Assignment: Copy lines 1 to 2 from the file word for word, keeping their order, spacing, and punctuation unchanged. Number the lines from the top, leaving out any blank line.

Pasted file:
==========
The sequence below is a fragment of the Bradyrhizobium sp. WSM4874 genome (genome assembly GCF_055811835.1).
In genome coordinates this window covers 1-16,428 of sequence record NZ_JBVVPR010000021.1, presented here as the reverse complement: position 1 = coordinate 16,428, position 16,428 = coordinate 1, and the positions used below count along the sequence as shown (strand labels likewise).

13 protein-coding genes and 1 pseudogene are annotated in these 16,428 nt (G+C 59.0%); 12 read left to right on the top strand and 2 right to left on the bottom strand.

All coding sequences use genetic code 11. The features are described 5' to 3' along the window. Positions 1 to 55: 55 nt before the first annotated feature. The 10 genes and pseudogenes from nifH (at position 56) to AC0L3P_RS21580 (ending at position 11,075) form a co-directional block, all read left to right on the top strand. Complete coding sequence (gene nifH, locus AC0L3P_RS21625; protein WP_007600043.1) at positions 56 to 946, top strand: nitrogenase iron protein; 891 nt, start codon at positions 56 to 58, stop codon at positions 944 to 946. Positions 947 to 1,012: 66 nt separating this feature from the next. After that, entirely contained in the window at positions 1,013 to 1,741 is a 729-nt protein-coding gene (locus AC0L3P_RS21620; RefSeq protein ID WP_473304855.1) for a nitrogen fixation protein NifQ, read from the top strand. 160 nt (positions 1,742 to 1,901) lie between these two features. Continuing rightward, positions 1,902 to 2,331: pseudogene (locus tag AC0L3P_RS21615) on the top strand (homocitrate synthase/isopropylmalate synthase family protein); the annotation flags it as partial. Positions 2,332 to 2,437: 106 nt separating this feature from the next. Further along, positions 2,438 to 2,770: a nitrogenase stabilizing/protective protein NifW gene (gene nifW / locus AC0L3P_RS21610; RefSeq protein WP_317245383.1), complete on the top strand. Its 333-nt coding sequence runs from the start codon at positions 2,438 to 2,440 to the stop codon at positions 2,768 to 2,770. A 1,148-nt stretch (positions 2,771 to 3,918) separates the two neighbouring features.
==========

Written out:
The sequence below is a fragment of the Bradyrhizobium sp. WSM4874 genome (genome assembly GCF_055811835.1).
In genome coordinates this window covers 1-16,428 of sequence record NZ_JBVVPR010000021.1, presented here as the reverse complement: position 1 = coordinate 16,428, position 16,428 = coordinate 1, and the positions used below count along the sequence as shown (strand labels likewise).